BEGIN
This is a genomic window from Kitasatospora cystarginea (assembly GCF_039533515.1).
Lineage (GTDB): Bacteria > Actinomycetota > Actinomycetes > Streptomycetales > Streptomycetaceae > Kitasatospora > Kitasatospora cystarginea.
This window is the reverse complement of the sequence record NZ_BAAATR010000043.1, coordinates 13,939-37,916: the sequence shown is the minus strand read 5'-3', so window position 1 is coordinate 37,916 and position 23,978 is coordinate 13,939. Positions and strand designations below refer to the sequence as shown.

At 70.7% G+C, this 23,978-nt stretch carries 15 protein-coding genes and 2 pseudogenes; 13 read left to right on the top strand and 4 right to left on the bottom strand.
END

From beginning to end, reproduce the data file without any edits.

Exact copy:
This is a genomic window from Kitasatospora cystarginea (assembly GCF_039533515.1).
Lineage (GTDB): Bacteria > Actinomycetota > Actinomycetes > Streptomycetales > Streptomycetaceae > Kitasatospora > Kitasatospora cystarginea.
This window is the reverse complement of the sequence record NZ_BAAATR010000043.1, coordinates 13,939-37,916: the sequence shown is the minus strand read 5'-3', so window position 1 is coordinate 37,916 and position 23,978 is coordinate 13,939. Positions and strand designations below refer to the sequence as shown.

At 70.7% G+C, this 23,978-nt stretch carries 15 protein-coding genes and 2 pseudogenes; 13 read left to right on the top strand and 4 right to left on the bottom strand.